We’ve all gotten that unwelcome text message. You’re 75 percent through your monthly data and you still have two weeks left in your cycle. They annoy everyone, as do the extra charges on the cell phone bill that accompanies them. To help you avoid that dreaded low-data text, I compiled a list of tips on how to use your cell phone more efficiently.
Wi-Fi is your friend
Whenever possible, connect to Wi-Fi, located in the settings menu on your phone. This reduces data usage significantly when you’re home and have access to a private router. But remember to do it when you’re out, too. Your phone will remember a friend’s network password after you put it in once, and most cell phone carriers have free hotspots available to connect to when you’re out. Check your carrier’s website for a map. Search the IOS or Android stores for free ‘Wi-Fi finder’ apps.
Properly Close Your Apps
Double tap your home screen and swipe to properly close applications. This will reduce data usage and prolong battery life. Games especially like to eat up data and drain batteries (sorry, Candy Crushers). Be aware of how many windows are open on your web browser, and make sure to close them all. They like to pile up sometimes.
Use Your Web Browser Carefully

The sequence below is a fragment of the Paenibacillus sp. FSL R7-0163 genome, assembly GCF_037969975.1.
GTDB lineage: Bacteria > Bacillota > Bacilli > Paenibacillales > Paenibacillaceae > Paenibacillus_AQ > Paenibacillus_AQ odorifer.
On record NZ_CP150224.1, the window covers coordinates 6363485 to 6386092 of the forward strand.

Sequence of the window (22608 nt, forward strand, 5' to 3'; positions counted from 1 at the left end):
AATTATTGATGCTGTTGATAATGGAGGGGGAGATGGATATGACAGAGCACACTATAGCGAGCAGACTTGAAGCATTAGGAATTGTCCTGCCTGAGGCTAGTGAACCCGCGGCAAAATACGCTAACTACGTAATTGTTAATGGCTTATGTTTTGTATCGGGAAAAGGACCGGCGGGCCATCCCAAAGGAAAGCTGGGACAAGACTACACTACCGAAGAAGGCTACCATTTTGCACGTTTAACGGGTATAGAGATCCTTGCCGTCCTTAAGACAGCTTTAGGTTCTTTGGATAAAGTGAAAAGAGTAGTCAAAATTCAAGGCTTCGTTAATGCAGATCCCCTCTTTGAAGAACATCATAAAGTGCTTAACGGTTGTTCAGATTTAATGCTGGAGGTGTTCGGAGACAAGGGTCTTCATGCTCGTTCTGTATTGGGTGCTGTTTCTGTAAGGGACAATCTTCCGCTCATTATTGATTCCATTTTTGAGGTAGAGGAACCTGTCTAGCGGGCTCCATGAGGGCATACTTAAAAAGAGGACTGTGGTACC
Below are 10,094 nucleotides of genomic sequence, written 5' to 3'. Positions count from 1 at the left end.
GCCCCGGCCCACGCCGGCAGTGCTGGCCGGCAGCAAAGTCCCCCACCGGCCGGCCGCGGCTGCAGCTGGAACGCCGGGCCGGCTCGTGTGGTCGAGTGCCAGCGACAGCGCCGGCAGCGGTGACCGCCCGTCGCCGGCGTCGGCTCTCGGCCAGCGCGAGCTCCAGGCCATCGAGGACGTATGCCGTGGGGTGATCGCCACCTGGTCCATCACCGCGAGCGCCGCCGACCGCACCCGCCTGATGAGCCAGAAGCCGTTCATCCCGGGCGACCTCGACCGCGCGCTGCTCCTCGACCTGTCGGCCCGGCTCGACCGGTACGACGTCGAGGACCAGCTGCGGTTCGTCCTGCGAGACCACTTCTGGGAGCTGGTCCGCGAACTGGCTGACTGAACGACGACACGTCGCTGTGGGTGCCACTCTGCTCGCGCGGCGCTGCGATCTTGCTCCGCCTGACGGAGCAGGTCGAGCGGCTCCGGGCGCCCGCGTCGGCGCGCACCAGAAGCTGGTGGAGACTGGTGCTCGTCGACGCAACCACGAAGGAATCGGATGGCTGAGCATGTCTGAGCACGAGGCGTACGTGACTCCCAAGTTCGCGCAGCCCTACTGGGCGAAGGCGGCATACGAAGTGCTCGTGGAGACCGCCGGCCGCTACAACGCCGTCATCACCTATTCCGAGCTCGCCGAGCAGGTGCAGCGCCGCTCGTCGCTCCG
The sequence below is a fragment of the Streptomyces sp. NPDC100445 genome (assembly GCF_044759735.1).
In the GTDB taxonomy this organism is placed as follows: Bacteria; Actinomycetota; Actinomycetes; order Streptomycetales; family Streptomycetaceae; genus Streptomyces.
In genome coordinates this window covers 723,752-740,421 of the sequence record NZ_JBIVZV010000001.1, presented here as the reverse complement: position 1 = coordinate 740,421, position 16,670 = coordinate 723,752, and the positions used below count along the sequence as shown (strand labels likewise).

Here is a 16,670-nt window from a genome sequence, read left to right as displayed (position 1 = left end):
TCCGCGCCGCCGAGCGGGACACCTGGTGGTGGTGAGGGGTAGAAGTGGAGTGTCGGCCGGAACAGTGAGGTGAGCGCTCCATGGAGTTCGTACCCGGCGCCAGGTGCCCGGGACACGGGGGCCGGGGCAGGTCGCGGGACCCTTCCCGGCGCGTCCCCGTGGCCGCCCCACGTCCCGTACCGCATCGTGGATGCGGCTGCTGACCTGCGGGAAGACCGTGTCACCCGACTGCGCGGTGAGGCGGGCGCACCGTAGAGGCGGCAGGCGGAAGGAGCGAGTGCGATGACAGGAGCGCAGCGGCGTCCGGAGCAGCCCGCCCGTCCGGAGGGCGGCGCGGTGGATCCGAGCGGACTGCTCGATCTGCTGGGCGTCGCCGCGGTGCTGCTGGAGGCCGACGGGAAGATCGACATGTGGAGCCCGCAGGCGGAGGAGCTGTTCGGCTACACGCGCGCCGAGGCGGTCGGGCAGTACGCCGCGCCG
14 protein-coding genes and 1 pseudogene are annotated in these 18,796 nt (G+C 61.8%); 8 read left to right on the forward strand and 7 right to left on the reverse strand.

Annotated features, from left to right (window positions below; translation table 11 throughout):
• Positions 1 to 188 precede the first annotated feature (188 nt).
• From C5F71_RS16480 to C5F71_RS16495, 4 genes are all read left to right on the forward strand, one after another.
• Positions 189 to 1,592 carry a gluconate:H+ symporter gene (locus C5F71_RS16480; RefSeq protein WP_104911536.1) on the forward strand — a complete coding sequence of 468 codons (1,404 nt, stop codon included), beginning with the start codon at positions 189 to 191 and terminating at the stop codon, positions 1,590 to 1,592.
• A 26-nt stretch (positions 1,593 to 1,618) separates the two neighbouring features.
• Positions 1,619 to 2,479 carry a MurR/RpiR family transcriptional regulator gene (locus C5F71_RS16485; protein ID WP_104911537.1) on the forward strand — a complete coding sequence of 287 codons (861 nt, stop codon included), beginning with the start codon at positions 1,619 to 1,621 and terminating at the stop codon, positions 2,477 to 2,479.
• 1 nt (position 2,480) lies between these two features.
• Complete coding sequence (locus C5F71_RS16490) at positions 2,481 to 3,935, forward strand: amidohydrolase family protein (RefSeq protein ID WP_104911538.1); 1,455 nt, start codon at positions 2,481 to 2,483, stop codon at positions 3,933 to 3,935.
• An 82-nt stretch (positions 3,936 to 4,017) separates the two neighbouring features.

Use the mobile version of a site whenever possible. They are specifically designed for phones, which means they will load efficiently and use less data. If you’re really running low on data, don’t clear your cache. Keeping your cache in tact means that you won’t have to constantly re-load the images on sites that you visit often.
Streaming can suck data dry. If you can, wait until you get to wi-fi before opening Netflix. Avoid HD video at all costs. One hour of streaming uses about two gigabytes of data, which is more than most plans allow. So, that half a movie or TV show you stream comes with a huge price tag attached. Standard video is always a better option. Music lovers should beware. About 40 hours of Spotify uses one month’s worth of data. It seems like a lot, but if you listen to music often while working out or in your car, the hours accumulate fast.
Limit Push Content
Push data is content that comes to your phone without making you lift a finger. In most cases, it does not use up much data. But if you are constantly checking e-mail on your phone or managing a lot of social networks, it might benefit you to turn push notifications off. On an Android phone, you can do this in “Settings” by tapping “Data Usage.” On IOS, you can manage these in “Settings” under “Notifications.”
There are built in data monitors on both Android and Apple phones. Android’s system breaks data usage down by app and can be found in “Settings” under “Data Usage.” Apple makes it more difficult to access this information and doesn’t break down data usage by app, though it does give a fairly detailed breakdown. (To access the information, go to “Settings,” “Cellular,” and then “System Services.”) Monitor your usage and if necessary, turn it off for particular applications. Both systems allow you to do this.